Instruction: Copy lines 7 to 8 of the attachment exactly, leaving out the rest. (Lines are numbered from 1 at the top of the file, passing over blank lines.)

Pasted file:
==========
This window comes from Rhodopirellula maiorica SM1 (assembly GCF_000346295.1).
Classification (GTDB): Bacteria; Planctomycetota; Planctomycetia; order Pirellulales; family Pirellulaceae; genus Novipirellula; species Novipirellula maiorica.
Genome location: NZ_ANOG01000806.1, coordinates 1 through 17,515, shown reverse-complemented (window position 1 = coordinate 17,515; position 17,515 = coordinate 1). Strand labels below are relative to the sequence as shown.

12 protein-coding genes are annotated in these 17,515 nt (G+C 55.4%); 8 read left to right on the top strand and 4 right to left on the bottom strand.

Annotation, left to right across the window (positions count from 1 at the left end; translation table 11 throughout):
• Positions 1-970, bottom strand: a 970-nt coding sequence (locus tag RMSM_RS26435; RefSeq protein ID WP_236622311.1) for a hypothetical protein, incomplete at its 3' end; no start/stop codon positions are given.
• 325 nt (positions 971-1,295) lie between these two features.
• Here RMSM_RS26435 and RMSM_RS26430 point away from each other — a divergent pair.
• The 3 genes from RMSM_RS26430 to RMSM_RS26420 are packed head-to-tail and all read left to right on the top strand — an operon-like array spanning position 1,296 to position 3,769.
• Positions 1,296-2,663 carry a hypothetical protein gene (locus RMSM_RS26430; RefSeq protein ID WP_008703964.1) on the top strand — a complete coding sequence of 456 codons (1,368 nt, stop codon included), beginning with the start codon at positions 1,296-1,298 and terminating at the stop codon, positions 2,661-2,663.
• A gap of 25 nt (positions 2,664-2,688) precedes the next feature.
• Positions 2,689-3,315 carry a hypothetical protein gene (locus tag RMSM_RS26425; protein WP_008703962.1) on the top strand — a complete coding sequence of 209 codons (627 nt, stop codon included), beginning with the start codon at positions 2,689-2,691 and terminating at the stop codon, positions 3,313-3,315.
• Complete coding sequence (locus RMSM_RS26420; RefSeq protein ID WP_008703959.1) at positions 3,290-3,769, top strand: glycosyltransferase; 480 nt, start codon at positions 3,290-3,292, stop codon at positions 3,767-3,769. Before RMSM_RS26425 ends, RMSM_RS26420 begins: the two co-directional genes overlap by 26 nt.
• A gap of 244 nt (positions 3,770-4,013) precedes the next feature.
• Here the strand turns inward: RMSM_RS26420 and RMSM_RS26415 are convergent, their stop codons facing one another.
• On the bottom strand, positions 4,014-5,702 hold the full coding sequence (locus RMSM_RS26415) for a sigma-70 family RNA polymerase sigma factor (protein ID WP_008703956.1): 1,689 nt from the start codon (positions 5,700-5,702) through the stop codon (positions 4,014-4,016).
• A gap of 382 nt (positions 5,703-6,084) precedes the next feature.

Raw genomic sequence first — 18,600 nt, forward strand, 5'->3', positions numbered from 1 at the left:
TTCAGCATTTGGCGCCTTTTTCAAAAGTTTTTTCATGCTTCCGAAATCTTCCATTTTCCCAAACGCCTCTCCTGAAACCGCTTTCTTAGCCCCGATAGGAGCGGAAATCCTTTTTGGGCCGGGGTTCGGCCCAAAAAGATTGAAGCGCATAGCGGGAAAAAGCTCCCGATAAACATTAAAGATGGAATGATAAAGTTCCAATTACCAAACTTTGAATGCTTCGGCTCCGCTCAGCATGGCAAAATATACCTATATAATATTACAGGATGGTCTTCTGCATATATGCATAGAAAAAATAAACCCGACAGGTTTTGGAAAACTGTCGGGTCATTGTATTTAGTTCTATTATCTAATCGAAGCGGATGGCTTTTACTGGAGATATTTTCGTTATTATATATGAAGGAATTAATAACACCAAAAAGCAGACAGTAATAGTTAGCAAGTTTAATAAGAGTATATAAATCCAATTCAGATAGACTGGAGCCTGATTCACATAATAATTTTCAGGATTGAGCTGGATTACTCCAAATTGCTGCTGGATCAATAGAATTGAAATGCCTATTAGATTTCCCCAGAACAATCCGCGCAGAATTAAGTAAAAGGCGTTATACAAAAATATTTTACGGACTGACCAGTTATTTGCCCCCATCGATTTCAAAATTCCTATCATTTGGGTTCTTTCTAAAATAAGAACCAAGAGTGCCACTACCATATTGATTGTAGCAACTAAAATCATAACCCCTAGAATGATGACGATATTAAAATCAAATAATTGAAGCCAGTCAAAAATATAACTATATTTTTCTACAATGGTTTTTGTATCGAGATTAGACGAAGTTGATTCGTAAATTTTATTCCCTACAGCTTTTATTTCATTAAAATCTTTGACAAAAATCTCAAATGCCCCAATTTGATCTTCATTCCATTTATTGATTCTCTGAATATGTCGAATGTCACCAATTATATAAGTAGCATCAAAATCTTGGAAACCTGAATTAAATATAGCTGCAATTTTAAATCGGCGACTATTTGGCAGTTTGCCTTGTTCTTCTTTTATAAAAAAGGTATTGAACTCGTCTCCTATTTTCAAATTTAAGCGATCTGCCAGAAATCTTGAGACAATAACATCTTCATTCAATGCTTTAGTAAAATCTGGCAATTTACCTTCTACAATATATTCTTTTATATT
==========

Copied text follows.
• 325 nt (positions 971-1,295) lie between these two features.
• Here RMSM_RS26435 and RMSM_RS26430 point away from each other — a divergent pair.